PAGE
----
-- I'm playing center field with a runner on first and one out. The batter is a power-hitting lefty who likes to pull the ball. The runner on first has good speed. I know the pitcher will throw primarily fastballs, because anything offspeed and the runner has a better chance of stealing second. As long as the pitcher has the advantage in ball/strike count (0-1, 0-2, 1-2), I'll field for the batter. He's a power hitting lefty, who knows he's getting fastballs, so I'll shift a little to right field and play deep. If the pitcher falls behind in the count (1-0, 2-0, 2-1, etc), I'm going to be a little more concerned with the runner on first, because as center fielder, it's also my job to back up the catcher's throw to second should the runner try to steal. This means I'll play a little more shallow and a little more centered.
Each pitch to each batter changes everything. Don't even get me started on the strategy of pitching (scouting every possible batting opponent, who likes sliders, who hates high and in fastballs, who hits better with runners-on, pitch counts, etc). Unfortunately, we don't see any of this on TV unless we're looking for it.
A Game of Heartbreak
Though it has recently been broken, we'll start with the Curse of the Bambino. Between 1903-1918, the Red Sox were the premier team in professional baseball, winning 5 World Series and dominating the league. Much of this success was attributed to the play of Red Sox star, Babe Ruth (aka, The Bambino). But in 1919, the Red Sox owner Harry Frazee sold Babe Ruth to the New York Yankees (had not won a World Series to this point) to finance his broadway musical No, No, Nanette. Over the years, Frazee sold many players and managers to the Yankees for various musical endeavors. Between 1919 and 2003, the Yankees won 26 World Series to the Red Sox zero. As we all know, in 2004, that curse was broken.
The Chicago Cubs have not been as fortunate. Their last World Series title coming in 1908, the Cubs hold the longest championship drought over any other North American professional sports team. The lore of a curse on the Cubs first started with the Curse of the Billy Goat (more here), but has more recently taken the name of Steve Bartman. On October 14, 2003, the Cubs were ahead 3-0 in the eighth inning of Game 6. They were up 3 games to 2 on the Marlins and only needed 5 outs to get to the World Series for the first time since 1945 (had not won since 1908). It looked like the curse was over. Until a lifelong Cubs fan named Steve Bartman interfered with a foul ball, causing the Cubs outfielder to miss a pop fly in foul territory. The Marlins went on to win that game and the next, then the World Series. Had the ball traveled six inches to the left or right, who knows what the outcome of the 2003 World Series could have been.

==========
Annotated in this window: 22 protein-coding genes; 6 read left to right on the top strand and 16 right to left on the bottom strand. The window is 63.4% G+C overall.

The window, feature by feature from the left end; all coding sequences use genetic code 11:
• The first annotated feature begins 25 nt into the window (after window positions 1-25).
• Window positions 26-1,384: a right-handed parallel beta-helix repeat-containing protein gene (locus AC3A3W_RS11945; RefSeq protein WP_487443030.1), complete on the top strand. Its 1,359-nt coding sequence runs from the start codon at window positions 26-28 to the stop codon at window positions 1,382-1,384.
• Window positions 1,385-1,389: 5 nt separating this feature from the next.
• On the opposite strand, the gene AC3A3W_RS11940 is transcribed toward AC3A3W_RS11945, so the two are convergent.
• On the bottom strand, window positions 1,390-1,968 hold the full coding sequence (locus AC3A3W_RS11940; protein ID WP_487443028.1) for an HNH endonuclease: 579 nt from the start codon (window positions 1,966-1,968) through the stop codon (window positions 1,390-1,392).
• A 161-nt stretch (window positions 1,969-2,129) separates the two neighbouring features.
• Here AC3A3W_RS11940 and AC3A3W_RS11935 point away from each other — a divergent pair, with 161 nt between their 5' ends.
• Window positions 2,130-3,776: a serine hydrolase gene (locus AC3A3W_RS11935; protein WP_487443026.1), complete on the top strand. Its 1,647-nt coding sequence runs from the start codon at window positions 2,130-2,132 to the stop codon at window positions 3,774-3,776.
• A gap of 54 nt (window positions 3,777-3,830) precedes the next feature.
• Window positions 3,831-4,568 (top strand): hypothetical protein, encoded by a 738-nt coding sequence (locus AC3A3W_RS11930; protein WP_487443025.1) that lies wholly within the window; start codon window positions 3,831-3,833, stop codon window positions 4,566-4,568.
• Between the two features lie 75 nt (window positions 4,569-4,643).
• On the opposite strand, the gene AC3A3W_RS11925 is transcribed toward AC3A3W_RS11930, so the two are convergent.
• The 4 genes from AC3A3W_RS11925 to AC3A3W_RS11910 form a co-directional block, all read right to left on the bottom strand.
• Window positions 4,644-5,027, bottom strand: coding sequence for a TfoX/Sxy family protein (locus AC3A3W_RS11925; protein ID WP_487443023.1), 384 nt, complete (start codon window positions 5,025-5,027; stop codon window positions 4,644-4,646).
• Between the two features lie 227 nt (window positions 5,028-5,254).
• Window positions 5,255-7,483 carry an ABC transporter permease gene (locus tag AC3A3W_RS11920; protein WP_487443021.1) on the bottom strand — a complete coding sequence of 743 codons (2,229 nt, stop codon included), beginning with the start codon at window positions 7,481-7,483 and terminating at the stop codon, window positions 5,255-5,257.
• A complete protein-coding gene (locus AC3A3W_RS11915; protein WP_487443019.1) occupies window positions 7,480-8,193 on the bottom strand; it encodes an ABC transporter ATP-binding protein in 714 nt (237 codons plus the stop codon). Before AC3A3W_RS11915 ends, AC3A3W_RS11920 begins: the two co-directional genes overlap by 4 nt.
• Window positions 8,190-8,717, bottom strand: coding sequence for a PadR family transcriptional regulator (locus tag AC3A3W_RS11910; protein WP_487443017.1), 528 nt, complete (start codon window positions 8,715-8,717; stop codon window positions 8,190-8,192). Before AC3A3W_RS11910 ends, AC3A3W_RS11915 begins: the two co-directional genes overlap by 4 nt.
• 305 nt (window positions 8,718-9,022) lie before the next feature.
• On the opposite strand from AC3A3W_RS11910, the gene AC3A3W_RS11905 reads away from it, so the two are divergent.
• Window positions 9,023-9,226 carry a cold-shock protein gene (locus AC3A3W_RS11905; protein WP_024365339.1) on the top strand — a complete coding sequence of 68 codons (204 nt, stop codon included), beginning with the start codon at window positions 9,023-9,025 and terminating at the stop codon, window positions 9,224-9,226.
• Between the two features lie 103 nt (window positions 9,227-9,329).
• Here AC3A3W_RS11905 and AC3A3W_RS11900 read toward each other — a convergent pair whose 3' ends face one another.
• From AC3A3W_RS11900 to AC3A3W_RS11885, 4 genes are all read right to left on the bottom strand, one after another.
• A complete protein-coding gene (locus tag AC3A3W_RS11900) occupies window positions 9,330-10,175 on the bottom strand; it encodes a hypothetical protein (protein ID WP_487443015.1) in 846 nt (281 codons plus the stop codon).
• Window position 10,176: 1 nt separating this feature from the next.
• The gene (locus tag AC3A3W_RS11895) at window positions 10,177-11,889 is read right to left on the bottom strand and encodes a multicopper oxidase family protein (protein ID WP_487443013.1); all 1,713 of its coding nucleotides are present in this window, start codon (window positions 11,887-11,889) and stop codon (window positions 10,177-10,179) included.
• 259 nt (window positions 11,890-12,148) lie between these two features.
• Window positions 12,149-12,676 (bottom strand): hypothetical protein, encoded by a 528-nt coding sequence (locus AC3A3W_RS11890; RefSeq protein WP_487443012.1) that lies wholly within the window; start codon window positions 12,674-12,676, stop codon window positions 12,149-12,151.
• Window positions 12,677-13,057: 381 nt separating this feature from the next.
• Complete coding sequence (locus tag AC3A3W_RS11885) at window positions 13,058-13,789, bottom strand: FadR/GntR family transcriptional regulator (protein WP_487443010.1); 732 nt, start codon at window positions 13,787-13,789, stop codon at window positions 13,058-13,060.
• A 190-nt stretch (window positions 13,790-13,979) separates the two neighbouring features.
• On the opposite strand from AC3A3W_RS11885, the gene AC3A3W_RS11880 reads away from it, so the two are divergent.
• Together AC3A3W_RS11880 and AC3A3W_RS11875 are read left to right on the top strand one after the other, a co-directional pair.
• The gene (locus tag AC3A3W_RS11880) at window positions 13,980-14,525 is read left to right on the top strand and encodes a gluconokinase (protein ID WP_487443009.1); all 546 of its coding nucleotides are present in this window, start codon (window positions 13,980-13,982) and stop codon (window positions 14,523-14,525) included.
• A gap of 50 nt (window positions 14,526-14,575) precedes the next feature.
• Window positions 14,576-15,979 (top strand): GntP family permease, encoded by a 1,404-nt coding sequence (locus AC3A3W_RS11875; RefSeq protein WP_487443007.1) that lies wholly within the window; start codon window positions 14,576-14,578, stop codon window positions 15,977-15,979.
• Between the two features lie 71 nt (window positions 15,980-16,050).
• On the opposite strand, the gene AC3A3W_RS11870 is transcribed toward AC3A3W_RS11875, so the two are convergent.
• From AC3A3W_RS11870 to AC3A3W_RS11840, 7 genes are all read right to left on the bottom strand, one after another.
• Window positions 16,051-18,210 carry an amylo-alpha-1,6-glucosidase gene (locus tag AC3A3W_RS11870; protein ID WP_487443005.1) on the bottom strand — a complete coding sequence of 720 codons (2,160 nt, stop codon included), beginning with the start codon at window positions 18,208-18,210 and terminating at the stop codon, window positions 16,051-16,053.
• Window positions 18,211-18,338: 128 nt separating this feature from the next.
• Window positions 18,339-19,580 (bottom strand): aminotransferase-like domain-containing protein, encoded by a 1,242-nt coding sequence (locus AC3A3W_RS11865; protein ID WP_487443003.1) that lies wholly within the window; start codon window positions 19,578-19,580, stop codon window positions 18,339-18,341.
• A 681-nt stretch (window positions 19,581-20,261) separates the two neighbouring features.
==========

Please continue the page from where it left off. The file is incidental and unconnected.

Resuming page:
There's a fairly lame (however charming) film starring Jimmy Fallon and Drew Barrymore called Fever Pitch. At one point, Jimmy Fallon plays a little league coach, whining to one of the 13 year old kids on the team about the importance of his Boston Red Sox. His girlfriend doesn't understand, you see. She wants him to miss a few games and go to Paris for the weekend. The nerve, I know. The kid (who turns out to be shockingly Dr. Phillian) says, "You love the Red Sox. But have they ever loved you back?"
Baseball is, almost always, an unrequited love. As a scorned lover spurns advances, so your team will raise then dash your hopes. So you may ask,"Why bother with baseball? The toil, the misery, the curses, the shame? By your own admission, it will leave you writhing and weeping in failure?" Because in the immortal words of my father, his father, and his father before him... "There's always next year."